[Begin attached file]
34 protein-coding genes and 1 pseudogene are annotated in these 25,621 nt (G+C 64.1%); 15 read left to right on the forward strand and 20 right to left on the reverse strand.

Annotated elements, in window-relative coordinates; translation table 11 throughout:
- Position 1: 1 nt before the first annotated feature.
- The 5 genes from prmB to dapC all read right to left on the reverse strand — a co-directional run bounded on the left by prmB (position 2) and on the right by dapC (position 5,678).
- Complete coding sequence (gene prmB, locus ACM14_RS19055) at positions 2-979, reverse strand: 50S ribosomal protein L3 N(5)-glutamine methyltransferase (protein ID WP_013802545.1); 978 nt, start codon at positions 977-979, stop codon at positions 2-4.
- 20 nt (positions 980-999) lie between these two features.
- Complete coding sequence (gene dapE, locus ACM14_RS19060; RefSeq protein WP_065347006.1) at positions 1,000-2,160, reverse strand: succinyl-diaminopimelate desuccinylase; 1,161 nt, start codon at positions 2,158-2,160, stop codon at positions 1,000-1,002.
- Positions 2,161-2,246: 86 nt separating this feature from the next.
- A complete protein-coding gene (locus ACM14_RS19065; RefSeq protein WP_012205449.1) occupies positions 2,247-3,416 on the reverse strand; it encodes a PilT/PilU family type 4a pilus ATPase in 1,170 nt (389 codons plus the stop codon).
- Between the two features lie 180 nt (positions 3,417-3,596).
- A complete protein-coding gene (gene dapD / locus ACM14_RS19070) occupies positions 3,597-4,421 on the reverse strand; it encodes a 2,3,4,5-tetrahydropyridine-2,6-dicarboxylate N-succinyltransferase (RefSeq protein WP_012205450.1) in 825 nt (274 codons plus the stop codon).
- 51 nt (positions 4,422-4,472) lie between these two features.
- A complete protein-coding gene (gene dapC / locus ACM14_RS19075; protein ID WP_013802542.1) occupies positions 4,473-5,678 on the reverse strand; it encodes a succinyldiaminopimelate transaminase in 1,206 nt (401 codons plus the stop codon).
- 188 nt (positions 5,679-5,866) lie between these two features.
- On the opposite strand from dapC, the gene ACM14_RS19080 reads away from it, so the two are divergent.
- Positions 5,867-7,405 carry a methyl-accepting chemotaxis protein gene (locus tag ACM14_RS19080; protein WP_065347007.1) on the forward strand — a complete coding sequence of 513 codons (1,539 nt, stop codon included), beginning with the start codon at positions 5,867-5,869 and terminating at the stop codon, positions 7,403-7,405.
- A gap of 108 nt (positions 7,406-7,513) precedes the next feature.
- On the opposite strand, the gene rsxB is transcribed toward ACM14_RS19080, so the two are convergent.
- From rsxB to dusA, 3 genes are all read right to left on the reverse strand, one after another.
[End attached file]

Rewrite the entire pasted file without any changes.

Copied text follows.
34 protein-coding genes and 1 pseudogene are annotated in these 25,621 nt (G+C 64.1%); 15 read left to right on the forward strand and 20 right to left on the reverse strand.

Annotated elements, in window-relative coordinates; translation table 11 throughout:
- Position 1: 1 nt before the first annotated feature.
- The 5 genes from prmB to dapC all read right to left on the reverse strand — a co-directional run bounded on the left by prmB (position 2) and on the right by dapC (position 5,678).
- Complete coding sequence (gene prmB, locus ACM14_RS19055) at positions 2-979, reverse strand: 50S ribosomal protein L3 N(5)-glutamine methyltransferase (protein ID WP_013802545.1); 978 nt, start codon at positions 977-979, stop codon at positions 2-4.
- 20 nt (positions 980-999) lie between these two features.
- Complete coding sequence (gene dapE, locus ACM14_RS19060; RefSeq protein WP_065347006.1) at positions 1,000-2,160, reverse strand: succinyl-diaminopimelate desuccinylase; 1,161 nt, start codon at positions 2,158-2,160, stop codon at positions 1,000-1,002.
- Positions 2,161-2,246: 86 nt separating this feature from the next.
- A complete protein-coding gene (locus ACM14_RS19065; RefSeq protein WP_012205449.1) occupies positions 2,247-3,416 on the reverse strand; it encodes a PilT/PilU family type 4a pilus ATPase in 1,170 nt (389 codons plus the stop codon).
- Between the two features lie 180 nt (positions 3,417-3,596).
- A complete protein-coding gene (gene dapD / locus ACM14_RS19070) occupies positions 3,597-4,421 on the reverse strand; it encodes a 2,3,4,5-tetrahydropyridine-2,6-dicarboxylate N-succinyltransferase (RefSeq protein WP_012205450.1) in 825 nt (274 codons plus the stop codon).
- 51 nt (positions 4,422-4,472) lie between these two features.
- A complete protein-coding gene (gene dapC / locus ACM14_RS19075; protein ID WP_013802542.1) occupies positions 4,473-5,678 on the reverse strand; it encodes a succinyldiaminopimelate transaminase in 1,206 nt (401 codons plus the stop codon).
- 188 nt (positions 5,679-5,866) lie between these two features.
- On the opposite strand from dapC, the gene ACM14_RS19080 reads away from it, so the two are divergent.
- Positions 5,867-7,405 carry a methyl-accepting chemotaxis protein gene (locus tag ACM14_RS19080; protein WP_065347007.1) on the forward strand — a complete coding sequence of 513 codons (1,539 nt, stop codon included), beginning with the start codon at positions 5,867-5,869 and terminating at the stop codon, positions 7,403-7,405.
- A gap of 108 nt (positions 7,406-7,513) precedes the next feature.
- On the opposite strand, the gene rsxB is transcribed toward ACM14_RS19080, so the two are convergent.
- From rsxB to dusA, 3 genes are all read right to left on the reverse strand, one after another.